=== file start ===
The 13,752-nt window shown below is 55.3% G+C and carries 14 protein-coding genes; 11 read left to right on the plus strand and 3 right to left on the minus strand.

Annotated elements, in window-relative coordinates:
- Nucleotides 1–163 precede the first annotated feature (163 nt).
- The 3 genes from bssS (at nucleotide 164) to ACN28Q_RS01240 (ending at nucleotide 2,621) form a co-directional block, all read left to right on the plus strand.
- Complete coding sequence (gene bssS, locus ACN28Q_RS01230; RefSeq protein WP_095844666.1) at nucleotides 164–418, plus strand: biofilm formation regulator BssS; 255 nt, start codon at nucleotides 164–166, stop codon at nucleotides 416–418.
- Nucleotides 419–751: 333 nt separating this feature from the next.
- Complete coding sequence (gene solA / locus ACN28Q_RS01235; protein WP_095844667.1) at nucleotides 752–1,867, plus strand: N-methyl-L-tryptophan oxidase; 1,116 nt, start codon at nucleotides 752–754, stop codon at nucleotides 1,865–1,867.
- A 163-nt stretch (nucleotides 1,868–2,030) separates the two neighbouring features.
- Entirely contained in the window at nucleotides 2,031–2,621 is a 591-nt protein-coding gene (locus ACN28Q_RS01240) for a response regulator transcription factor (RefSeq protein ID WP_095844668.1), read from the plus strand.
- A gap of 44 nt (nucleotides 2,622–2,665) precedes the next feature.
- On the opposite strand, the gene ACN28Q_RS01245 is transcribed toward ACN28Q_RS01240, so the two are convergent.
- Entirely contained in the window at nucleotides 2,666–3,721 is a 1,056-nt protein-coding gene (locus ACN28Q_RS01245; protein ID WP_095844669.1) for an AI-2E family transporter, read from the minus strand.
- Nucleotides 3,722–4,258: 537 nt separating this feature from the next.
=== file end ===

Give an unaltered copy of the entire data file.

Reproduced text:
The 13,752-nt window shown below is 55.3% G+C and carries 14 protein-coding genes; 11 read left to right on the plus strand and 3 right to left on the minus strand.

Annotated elements, in window-relative coordinates:
- Nucleotides 1–163 precede the first annotated feature (163 nt).
- The 3 genes from bssS (at nucleotide 164) to ACN28Q_RS01240 (ending at nucleotide 2,621) form a co-directional block, all read left to right on the plus strand.
- Complete coding sequence (gene bssS, locus ACN28Q_RS01230; RefSeq protein WP_095844666.1) at nucleotides 164–418, plus strand: biofilm formation regulator BssS; 255 nt, start codon at nucleotides 164–166, stop codon at nucleotides 416–418.
- Nucleotides 419–751: 333 nt separating this feature from the next.
- Complete coding sequence (gene solA / locus ACN28Q_RS01235; protein WP_095844667.1) at nucleotides 752–1,867, plus strand: N-methyl-L-tryptophan oxidase; 1,116 nt, start codon at nucleotides 752–754, stop codon at nucleotides 1,865–1,867.
- A 163-nt stretch (nucleotides 1,868–2,030) separates the two neighbouring features.
- Entirely contained in the window at nucleotides 2,031–2,621 is a 591-nt protein-coding gene (locus ACN28Q_RS01240) for a response regulator transcription factor (RefSeq protein ID WP_095844668.1), read from the plus strand.
- A gap of 44 nt (nucleotides 2,622–2,665) precedes the next feature.
- On the opposite strand, the gene ACN28Q_RS01245 is transcribed toward ACN28Q_RS01240, so the two are convergent.
- Entirely contained in the window at nucleotides 2,666–3,721 is a 1,056-nt protein-coding gene (locus ACN28Q_RS01245; protein ID WP_095844669.1) for an AI-2E family transporter, read from the minus strand.
- Nucleotides 3,722–4,258: 537 nt separating this feature from the next.